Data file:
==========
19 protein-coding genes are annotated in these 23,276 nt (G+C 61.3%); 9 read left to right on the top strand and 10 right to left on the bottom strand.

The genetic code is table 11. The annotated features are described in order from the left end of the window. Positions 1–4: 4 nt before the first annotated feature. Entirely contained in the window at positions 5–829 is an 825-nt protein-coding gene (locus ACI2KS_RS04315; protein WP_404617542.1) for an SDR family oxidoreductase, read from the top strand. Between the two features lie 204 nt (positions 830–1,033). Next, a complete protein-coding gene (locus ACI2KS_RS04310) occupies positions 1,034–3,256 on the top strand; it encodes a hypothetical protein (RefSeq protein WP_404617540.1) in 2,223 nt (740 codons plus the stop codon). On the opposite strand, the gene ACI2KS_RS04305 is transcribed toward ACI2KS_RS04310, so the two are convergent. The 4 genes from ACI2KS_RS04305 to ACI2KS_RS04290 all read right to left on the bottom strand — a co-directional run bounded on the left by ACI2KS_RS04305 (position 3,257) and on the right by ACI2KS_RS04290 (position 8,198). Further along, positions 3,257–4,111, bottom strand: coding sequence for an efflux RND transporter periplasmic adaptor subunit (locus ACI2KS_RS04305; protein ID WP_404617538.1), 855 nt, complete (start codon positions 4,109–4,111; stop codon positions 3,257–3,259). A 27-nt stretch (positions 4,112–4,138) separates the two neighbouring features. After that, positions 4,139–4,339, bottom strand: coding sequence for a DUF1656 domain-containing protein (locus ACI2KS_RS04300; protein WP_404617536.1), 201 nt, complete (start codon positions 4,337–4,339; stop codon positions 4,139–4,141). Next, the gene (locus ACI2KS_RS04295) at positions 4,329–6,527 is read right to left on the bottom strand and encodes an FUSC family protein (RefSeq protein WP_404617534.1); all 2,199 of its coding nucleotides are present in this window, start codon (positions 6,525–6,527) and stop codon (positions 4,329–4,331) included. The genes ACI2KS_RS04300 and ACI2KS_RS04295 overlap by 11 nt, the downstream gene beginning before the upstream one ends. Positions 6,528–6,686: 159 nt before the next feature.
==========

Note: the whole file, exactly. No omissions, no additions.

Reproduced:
19 protein-coding genes are annotated in these 23,276 nt (G+C 61.3%); 9 read left to right on the top strand and 10 right to left on the bottom strand.

The genetic code is table 11. The annotated features are described in order from the left end of the window. Positions 1–4: 4 nt before the first annotated feature. Entirely contained in the window at positions 5–829 is an 825-nt protein-coding gene (locus ACI2KS_RS04315; protein WP_404617542.1) for an SDR family oxidoreductase, read from the top strand. Between the two features lie 204 nt (positions 830–1,033). Next, a complete protein-coding gene (locus ACI2KS_RS04310) occupies positions 1,034–3,256 on the top strand; it encodes a hypothetical protein (RefSeq protein WP_404617540.1) in 2,223 nt (740 codons plus the stop codon). On the opposite strand, the gene ACI2KS_RS04305 is transcribed toward ACI2KS_RS04310, so the two are convergent. The 4 genes from ACI2KS_RS04305 to ACI2KS_RS04290 all read right to left on the bottom strand — a co-directional run bounded on the left by ACI2KS_RS04305 (position 3,257) and on the right by ACI2KS_RS04290 (position 8,198). Further along, positions 3,257–4,111, bottom strand: coding sequence for an efflux RND transporter periplasmic adaptor subunit (locus ACI2KS_RS04305; protein ID WP_404617538.1), 855 nt, complete (start codon positions 4,109–4,111; stop codon positions 3,257–3,259). A 27-nt stretch (positions 4,112–4,138) separates the two neighbouring features. After that, positions 4,139–4,339, bottom strand: coding sequence for a DUF1656 domain-containing protein (locus ACI2KS_RS04300; protein WP_404617536.1), 201 nt, complete (start codon positions 4,337–4,339; stop codon positions 4,139–4,141). Next, the gene (locus ACI2KS_RS04295) at positions 4,329–6,527 is read right to left on the bottom strand and encodes an FUSC family protein (RefSeq protein WP_404617534.1); all 2,199 of its coding nucleotides are present in this window, start codon (positions 6,525–6,527) and stop codon (positions 4,329–4,331) included. The genes ACI2KS_RS04300 and ACI2KS_RS04295 overlap by 11 nt, the downstream gene beginning before the upstream one ends. Positions 6,528–6,686: 159 nt before the next feature.